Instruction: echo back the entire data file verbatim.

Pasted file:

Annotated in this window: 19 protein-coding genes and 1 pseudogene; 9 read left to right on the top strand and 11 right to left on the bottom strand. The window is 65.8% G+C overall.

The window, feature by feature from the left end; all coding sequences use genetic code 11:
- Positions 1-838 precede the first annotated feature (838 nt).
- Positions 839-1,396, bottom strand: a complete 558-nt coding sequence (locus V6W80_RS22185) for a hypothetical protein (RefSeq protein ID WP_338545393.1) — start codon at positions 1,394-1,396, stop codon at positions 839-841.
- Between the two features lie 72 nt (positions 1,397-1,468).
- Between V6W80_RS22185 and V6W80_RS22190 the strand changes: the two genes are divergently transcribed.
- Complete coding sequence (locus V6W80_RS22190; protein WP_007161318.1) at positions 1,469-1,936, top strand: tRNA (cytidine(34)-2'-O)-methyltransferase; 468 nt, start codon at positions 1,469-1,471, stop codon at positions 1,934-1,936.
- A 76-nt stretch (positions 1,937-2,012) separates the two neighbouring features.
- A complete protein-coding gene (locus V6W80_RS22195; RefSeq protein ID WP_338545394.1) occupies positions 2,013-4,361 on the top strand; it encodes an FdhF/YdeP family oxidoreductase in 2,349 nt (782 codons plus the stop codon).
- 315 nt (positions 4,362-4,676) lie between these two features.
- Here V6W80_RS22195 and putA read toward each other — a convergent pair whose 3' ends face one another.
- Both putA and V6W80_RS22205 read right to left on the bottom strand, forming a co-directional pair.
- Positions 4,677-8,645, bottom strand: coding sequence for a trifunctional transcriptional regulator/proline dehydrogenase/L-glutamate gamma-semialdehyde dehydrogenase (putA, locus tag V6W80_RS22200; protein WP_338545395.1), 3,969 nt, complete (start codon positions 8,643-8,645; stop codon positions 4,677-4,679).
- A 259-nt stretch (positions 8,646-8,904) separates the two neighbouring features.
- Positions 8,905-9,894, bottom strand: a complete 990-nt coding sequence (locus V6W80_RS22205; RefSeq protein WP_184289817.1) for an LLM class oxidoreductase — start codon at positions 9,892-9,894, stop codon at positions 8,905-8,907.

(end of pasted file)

Annotated in this window: 19 protein-coding genes and 1 pseudogene; 9 read left to right on the top strand and 11 right to left on the bottom strand. The window is 65.8% G+C overall.

The window, feature by feature from the left end; all coding sequences use genetic code 11:
- Positions 1-838 precede the first annotated feature (838 nt).
- Positions 839-1,396, bottom strand: a complete 558-nt coding sequence (locus V6W80_RS22185) for a hypothetical protein (RefSeq protein ID WP_338545393.1) — start codon at positions 1,394-1,396, stop codon at positions 839-841.
- Between the two features lie 72 nt (positions 1,397-1,468).
- Between V6W80_RS22185 and V6W80_RS22190 the strand changes: the two genes are divergently transcribed.
- Complete coding sequence (locus V6W80_RS22190; protein WP_007161318.1) at positions 1,469-1,936, top strand: tRNA (cytidine(34)-2'-O)-methyltransferase; 468 nt, start codon at positions 1,469-1,471, stop codon at positions 1,934-1,936.
- A 76-nt stretch (positions 1,937-2,012) separates the two neighbouring features.
- A complete protein-coding gene (locus V6W80_RS22195; RefSeq protein ID WP_338545394.1) occupies positions 2,013-4,361 on the top strand; it encodes an FdhF/YdeP family oxidoreductase in 2,349 nt (782 codons plus the stop codon).
- 315 nt (positions 4,362-4,676) lie between these two features.
- Here V6W80_RS22195 and putA read toward each other — a convergent pair whose 3' ends face one another.
- Both putA and V6W80_RS22205 read right to left on the bottom strand, forming a co-directional pair.
- Positions 4,677-8,645, bottom strand: coding sequence for a trifunctional transcriptional regulator/proline dehydrogenase/L-glutamate gamma-semialdehyde dehydrogenase (putA, locus tag V6W80_RS22200; protein WP_338545395.1), 3,969 nt, complete (start codon positions 8,643-8,645; stop codon positions 4,677-4,679).
- A 259-nt stretch (positions 8,646-8,904) separates the two neighbouring features.
- Positions 8,905-9,894, bottom strand: a complete 990-nt coding sequence (locus V6W80_RS22205; RefSeq protein WP_184289817.1) for an LLM class oxidoreductase — start codon at positions 9,892-9,894, stop codon at positions 8,905-8,907.